Under certain circumstances, you can sell the home, but you have to do it for market price. You can't give your sibling a sweetheart deal just because you think they should get it. You don't have that right.

What about a neighbor you've been close to all your life? Perhaps right now they have their own family in a small house. They'd really do great in your house and you'd love them to have it - but you can't give it to them in a sweetheart deal.

One path you could consider pursuing is an arrangement in which the home is still in the estate but you rent the home to a relative, friend or neighbor - provided it's for a fair rent. Once you've actually inherited the house and own it, you can sell the home for a fair deal - not a sweetheart deal.

Chances are, if you list a property for $100,000, you're probably not going to get in trouble if you sell it for $98,000. Selling it for $50,000, on the other hand, could be a far different story.

So much of performing your duties as an executor depends on ensuring that there is a proper distribution of assets to all the essential parties. It's when an heir has certain rights and was supposed to obtain assets - but didn't - that you can run into big problems.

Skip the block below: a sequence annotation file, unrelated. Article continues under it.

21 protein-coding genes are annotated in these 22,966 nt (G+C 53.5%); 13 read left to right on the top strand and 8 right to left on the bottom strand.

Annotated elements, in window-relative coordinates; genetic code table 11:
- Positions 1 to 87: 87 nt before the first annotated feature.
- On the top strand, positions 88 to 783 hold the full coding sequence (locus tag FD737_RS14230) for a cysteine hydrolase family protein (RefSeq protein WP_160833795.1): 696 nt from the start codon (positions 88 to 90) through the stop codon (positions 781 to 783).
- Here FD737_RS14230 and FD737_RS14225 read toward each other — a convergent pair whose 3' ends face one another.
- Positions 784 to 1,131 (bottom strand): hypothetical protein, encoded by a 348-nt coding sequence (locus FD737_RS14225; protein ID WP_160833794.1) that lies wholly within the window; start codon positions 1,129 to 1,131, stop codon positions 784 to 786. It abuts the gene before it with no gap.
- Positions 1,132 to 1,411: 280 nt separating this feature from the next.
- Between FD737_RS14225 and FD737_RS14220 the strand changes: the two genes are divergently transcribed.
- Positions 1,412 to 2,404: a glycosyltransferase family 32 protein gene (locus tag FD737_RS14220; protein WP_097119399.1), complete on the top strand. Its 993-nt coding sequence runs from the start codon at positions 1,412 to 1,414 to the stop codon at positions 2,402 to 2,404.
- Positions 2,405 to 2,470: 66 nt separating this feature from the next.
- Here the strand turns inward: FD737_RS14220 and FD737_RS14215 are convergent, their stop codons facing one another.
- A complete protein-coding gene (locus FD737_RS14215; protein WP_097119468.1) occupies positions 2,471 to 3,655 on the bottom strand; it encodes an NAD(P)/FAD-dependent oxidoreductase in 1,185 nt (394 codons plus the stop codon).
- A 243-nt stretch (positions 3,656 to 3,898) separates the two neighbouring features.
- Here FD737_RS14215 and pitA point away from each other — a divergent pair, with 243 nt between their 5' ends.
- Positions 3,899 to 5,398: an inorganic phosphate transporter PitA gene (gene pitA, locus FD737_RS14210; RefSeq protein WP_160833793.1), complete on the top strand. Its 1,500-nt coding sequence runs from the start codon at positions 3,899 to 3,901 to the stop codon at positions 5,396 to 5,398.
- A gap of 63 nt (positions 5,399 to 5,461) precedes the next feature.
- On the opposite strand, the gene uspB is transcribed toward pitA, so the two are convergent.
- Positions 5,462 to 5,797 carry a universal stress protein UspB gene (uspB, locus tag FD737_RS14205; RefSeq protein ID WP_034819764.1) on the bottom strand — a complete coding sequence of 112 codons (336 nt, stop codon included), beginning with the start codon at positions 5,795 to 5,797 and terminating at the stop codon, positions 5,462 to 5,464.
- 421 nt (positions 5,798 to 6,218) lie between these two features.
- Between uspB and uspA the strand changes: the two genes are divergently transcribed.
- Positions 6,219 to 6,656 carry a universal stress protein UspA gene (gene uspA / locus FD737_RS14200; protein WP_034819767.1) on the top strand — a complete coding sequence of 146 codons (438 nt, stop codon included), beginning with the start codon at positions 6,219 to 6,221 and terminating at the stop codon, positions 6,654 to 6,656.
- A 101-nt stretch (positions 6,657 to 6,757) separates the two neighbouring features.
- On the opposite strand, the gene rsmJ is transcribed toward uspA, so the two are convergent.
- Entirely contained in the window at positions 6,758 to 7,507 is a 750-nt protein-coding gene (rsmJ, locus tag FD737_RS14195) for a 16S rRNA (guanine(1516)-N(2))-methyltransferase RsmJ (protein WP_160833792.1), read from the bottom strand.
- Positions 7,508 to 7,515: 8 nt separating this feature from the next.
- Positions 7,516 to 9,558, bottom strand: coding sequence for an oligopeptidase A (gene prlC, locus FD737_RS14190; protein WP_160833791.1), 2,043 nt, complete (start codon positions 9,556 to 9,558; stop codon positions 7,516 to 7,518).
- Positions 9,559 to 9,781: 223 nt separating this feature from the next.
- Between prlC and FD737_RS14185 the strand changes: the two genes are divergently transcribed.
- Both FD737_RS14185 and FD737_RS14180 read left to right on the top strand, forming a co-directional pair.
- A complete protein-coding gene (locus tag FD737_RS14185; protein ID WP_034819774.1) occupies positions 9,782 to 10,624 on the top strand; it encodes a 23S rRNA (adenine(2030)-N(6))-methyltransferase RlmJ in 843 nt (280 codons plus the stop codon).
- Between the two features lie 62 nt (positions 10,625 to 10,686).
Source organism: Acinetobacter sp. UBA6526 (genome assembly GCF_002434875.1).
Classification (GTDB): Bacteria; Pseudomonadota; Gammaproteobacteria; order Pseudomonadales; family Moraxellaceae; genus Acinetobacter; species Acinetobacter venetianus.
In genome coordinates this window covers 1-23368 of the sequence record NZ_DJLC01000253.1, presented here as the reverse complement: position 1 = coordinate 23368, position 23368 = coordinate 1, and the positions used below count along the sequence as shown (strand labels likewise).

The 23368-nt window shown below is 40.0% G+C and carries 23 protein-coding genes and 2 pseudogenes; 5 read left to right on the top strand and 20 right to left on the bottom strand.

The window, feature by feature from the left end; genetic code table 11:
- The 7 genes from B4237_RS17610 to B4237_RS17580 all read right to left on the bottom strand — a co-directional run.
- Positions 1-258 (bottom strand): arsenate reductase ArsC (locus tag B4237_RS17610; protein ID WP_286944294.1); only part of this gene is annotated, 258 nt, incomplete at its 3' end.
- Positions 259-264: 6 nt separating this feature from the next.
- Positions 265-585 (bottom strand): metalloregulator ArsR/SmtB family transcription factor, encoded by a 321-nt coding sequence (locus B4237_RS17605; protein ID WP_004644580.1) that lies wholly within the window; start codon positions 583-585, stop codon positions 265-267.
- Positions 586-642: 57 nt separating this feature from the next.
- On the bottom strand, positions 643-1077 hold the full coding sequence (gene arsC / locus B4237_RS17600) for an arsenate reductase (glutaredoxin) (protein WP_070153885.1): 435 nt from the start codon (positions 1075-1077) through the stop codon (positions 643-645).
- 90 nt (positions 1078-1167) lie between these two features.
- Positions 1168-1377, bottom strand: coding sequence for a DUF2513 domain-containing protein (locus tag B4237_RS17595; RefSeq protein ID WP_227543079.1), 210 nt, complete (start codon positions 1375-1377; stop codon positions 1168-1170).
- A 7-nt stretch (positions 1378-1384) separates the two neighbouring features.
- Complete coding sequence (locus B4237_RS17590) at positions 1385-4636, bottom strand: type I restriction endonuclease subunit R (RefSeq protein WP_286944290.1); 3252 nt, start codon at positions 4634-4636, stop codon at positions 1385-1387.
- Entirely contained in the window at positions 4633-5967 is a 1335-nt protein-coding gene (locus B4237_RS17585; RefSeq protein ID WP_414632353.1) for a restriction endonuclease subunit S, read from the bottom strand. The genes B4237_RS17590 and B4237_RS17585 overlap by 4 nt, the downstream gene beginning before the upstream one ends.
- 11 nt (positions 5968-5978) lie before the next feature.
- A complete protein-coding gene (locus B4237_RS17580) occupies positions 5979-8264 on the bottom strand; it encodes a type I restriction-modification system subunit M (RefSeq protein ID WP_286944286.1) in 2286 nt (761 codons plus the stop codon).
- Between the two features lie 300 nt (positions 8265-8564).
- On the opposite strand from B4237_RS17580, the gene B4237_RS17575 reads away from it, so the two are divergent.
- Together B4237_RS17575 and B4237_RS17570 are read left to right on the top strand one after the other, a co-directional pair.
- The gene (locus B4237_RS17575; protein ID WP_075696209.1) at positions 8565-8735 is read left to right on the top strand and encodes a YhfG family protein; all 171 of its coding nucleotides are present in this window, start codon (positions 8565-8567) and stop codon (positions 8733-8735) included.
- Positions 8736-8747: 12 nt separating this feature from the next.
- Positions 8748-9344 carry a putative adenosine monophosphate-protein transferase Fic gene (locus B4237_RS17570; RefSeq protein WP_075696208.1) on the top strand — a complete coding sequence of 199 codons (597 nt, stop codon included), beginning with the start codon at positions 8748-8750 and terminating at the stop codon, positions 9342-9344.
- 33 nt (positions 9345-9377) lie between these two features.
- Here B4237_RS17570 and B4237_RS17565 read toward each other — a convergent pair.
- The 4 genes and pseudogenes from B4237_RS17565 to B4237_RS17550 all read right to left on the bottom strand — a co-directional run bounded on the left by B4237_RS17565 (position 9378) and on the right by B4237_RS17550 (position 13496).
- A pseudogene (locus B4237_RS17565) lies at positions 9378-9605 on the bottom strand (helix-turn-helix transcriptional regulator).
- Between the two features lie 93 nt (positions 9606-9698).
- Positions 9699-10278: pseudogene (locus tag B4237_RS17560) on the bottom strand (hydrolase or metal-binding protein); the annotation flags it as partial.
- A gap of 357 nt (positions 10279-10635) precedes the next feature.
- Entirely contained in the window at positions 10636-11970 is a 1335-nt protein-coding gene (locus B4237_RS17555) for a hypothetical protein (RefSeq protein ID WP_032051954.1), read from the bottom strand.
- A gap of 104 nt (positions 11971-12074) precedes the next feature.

How can you avoid the issues involved in a "sweetheart deal?" That's easy. If the estate is solvent but there are multiple beneficiaries, you can technically put a sweetheart deal relating to real estate in place as long as all of the beneficiaries sign off on it.

If you try to be an angel who helps one beneficiary into a home without consulting with all the other beneficiaries, it could spell big problems for you. It doesn't do a lot of good to help someone enter a home of their dreams while you're living a nightmare such as dealing with a host of heirs who are so upset with you that they're considering legal action.

Executors with good intentions can have a world of bad things happen to them if the proper legal precautions aren't taken in instances such as the sale of a home. So don't make a costly misstep. Talk to a probate attorney to help ensure that a pending real estate transaction minimizes your liability rather than raising a few red flags.